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- Preparing the Final Cut Pro timeline for export
- Exporting audio
- Importing audio in Pro Tools
- Choosing sources and assigning tracks
- Adding sound effects and music
- Enhancing the audio with crossfades and noise reduction
- Exporting audio from Pro Tools
Skill Level Intermediate
In this movie we will look at importing and verifying sync with the video and audio elements we exported from Final Cut Pro. You can open the AAF file from within Pro Tools by going to File > Open, to choose the AAF file. We will select the one we exported to this Desktop folder. You can also double-click the file if you don't already have Pro Tools open, and it will open the file and Pro Tools the same time. Pro tool will pause in a dialog box asking for Session Parameters. The standard parameters for videos are either broadcast wave, BWF, or AIFF, 16 bit 48 kHz.
So we'll stick with those. Next, Pro Tools will ask where to save your Pro tool session. A Pro Tools session is a group of folders and files that reside in one session folder. For ease of use here, I'll put it on the desktop, and we will name it Farmer's Audio Mix. You may want to thing about putting your projects in a separate work drive for better organization. Next, we will see the Import Session Data dialog box. This is how we manage all the parameters from the AAF file as it gets imported in the Pro Tools.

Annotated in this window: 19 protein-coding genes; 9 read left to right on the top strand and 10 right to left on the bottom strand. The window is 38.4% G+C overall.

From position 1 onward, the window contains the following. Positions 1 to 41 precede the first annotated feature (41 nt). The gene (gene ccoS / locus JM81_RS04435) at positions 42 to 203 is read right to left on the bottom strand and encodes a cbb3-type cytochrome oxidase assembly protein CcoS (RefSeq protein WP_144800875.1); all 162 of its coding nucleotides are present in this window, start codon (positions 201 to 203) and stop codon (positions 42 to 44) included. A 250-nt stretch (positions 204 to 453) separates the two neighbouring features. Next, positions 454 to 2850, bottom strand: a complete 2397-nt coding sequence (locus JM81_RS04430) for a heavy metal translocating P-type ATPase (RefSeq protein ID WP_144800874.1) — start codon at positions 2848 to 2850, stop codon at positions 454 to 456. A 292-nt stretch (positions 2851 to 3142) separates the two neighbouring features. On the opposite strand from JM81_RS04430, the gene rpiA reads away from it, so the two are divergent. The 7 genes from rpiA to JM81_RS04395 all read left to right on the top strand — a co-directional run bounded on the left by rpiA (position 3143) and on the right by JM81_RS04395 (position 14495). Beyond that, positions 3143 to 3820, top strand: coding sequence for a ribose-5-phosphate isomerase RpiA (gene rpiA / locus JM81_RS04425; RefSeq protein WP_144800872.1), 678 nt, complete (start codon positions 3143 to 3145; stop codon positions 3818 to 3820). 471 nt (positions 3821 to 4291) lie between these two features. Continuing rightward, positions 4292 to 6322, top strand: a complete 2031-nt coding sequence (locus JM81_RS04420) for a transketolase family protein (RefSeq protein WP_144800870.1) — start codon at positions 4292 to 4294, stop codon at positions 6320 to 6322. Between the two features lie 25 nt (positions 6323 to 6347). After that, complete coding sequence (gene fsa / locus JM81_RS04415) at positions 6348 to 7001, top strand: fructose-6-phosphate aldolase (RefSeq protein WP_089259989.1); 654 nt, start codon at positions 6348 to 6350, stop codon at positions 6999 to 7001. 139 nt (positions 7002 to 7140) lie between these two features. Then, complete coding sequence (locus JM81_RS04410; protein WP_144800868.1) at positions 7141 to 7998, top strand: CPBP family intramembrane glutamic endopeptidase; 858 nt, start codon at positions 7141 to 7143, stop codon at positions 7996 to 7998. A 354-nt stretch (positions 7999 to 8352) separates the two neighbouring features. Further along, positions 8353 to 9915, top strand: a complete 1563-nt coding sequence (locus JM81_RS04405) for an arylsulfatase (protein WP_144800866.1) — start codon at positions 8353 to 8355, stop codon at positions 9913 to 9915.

On the top left, this area tells us info about the original Final CutPro project settings. We see the frame rate that was used, the sample rate, the bit depth. There is also a number of advanced options on the upper right of the dialog box, but because of the way we open this AAF file we can leave all these parameters the same, and it should work fine. But you could change some of them such as Offset Timecode to do some more advanced settings with your import. This Import session data box is used for all types of importing, not just AAF files.
So it offers a lot of flexibility for all kinds of scenarios. Again because we imported the AAF the way we did, these setting should be good, and we can leave them as they are. Below we have a listing of all the tracks from the original Final Cut Pro sequence. You may not remember having 14 tracks in Final Cut Pro, but the AAF file splits out stereo and multi channel tracks. So you may see more here than you expected. All tracks that are highlighted in blue will come into Pro Tools. By default, they should all be selected. Now about the settings below.
Import Rendered Audio Effects will convert the Final CutPro Fades to Pro Tools Fades so we'll keep that checked. Clip Gain will convert Final CutPro clip volumes to Pro Tools Clip Gain if you're using Pro Tools 10, which is pretty useful. So we will leave that checked as well. Finally, Volume Automation will convert any volume rubber banding which we had done in the music tracks in Final Cut Pro to Pro Tools Volume Automation. So we will keep that checked as well. The tracks will come in, the timeline will populate, and you will see the waveforms start to appear.